Fewer than 2,200 votes separated the top two candidates during a loaded primary for the newly created Family Court Department T seat.
Candidates Carl F. Piazza, who has been practicing law in Nevada since 1979, and Gayle Nathan, who has been a lawyer for 21 years, survived the primary to face each other in the general election.
Piazza led in the June primary with 31,603 votes in the five-candidate race. Nathan, who placed second, said her experience as a lawyer, mostly in Family Court, gives her the edge over Piazza.
“My life has been immersed in Family Court,” Nathan said.
In September, she noted that she had 60 open cases in Family Court in just one week.
Piazza, however, said his diverse background makes him more qualified. With almost four decades of practicing law behind him, including 31 years in Nevada, Piazza said he has experience not only in Family Court matters, but also in property law, debt law and criminal matters.
“Diversification becomes a factor,” Piazza said. “Sometimes issues arise within the litigation that are not strictly family law issues.”
Nathan has aspired to a Family Court judgeship for several years. She ran unsuccessfully for Family Court in 2004, 2006 and 2008. Piazza unsuccessfully ran for Family Court in 2008.
Nathan also works as an alternate child support hearing master and as a pro tem in North Las Vegas Justice Court.
She said she would like to produce a video that teaches people who represent themselves the procedures of Family Court. She said too many people who are unfamiliar with the process represent themselves and bog down the courts.
“It will make the court more efficient in the tens of thousands of cases in which people represent themselves,” she said.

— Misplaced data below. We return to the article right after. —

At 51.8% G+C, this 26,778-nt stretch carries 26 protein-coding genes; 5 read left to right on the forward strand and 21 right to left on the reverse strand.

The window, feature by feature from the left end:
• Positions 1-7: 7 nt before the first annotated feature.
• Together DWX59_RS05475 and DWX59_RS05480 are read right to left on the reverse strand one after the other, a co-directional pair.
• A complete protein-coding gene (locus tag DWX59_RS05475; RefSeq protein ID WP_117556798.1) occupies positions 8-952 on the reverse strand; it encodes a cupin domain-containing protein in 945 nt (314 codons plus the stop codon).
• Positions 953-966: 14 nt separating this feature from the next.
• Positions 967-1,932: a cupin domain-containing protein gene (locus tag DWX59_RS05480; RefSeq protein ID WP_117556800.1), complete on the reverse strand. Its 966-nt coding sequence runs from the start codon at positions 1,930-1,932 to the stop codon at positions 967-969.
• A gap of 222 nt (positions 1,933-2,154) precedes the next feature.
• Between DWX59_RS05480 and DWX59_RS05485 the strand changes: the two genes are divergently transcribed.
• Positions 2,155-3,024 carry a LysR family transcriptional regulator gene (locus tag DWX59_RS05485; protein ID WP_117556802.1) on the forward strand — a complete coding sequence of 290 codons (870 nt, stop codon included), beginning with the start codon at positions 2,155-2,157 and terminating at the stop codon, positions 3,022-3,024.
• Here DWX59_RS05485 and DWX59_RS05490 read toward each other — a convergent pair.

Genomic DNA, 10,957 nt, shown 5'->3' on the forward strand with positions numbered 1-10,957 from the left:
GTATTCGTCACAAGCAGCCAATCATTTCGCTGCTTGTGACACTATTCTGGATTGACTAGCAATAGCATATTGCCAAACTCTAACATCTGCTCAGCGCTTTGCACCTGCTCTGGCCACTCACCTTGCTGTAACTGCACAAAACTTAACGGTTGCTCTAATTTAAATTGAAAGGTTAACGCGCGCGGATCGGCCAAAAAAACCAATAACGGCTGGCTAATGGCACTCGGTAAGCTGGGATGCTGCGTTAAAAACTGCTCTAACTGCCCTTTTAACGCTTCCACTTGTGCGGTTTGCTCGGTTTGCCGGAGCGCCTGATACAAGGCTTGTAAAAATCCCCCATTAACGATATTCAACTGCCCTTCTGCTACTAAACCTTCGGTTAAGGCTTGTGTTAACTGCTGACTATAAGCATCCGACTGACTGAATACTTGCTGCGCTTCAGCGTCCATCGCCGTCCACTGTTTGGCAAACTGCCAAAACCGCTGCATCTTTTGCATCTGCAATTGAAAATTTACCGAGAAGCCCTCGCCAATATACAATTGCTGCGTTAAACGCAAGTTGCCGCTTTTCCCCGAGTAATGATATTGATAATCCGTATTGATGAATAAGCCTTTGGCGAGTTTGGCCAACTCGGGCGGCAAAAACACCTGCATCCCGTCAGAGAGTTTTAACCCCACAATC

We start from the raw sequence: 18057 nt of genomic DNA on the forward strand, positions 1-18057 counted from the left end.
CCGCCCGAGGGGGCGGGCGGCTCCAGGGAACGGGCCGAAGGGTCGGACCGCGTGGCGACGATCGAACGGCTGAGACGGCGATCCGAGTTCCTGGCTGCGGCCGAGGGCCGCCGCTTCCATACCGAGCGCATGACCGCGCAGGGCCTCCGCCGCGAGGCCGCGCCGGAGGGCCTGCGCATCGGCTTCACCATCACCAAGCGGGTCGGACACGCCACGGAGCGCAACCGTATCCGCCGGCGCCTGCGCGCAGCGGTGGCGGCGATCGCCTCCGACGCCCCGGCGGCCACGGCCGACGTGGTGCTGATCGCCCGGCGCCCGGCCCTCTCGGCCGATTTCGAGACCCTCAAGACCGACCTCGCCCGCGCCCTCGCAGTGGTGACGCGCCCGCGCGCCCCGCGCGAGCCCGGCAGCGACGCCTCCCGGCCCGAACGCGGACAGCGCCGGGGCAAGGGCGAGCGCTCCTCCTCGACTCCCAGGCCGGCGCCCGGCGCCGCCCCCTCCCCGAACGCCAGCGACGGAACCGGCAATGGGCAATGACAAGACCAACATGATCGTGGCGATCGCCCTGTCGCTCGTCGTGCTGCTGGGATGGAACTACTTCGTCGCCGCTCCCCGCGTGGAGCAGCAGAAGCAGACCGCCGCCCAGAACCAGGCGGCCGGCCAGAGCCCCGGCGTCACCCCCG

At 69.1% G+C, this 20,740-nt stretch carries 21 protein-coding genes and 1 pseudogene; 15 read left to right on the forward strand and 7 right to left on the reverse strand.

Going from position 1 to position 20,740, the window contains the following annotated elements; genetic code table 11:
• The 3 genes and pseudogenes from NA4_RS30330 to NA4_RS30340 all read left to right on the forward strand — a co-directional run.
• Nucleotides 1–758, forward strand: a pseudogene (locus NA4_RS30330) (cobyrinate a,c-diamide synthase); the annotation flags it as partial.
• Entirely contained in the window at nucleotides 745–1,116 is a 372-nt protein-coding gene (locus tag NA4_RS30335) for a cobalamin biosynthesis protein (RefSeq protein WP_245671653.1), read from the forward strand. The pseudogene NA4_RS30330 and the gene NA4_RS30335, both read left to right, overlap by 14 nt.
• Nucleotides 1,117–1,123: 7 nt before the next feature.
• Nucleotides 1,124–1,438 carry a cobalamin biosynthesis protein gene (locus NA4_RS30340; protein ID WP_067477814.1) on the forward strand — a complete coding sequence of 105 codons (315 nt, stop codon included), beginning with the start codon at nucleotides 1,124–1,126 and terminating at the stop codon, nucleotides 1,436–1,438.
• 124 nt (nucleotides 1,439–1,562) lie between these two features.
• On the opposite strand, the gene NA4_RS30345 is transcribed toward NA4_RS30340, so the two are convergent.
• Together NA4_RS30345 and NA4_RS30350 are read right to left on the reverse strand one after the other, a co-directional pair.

Piazza, who has served as an alternate hearing master in child support and truancy matters, said judges need to use more common sense when applying the law.
One such example is when a person has been accused of domestic violence by a partner, he said. The accused may never have been arrested or convicted. Because of that, some judges don’t pursue temporary restraining orders against the accused but should, he said.
Piazza said he also would urge parents who appear before the court to try to resolve as many issues as possible without court interference. Piazza said he recognizes that people are putting their futures, and the futures of the children, into a judge’s hands.
“There’s so much emotion involved in these cases,” Piazza said. “The thinnest line in the entire universe is often the one between love and hate.”
According to her most recent campaign filing report, Nathan leads in fundraising, having reported more than $20,275 in contributions. Piazza reported about $6,375. According to a website for Piazza, he’s been endorsed by the Clark County Deputy Marshals Association, North Las Vegas Police Officers Association and the Nevada State AFL-CIO.
Nathan holds endorsements from Seniors United, the Service Employees International Union and the International Union of Bricklayers and Allied Craft Workers.
Contact reporter Antonio Planas at firstname.lastname@example.org or 702-383-4638.2010 GENERAL ELECTION VOTER GUIDE
DISTRICT JUDGE DUTIES
District judges oversee criminal and civil cases under state law. They serve six-year terms and are paid $160,000 a year. The judgeships are nonpartisan offices.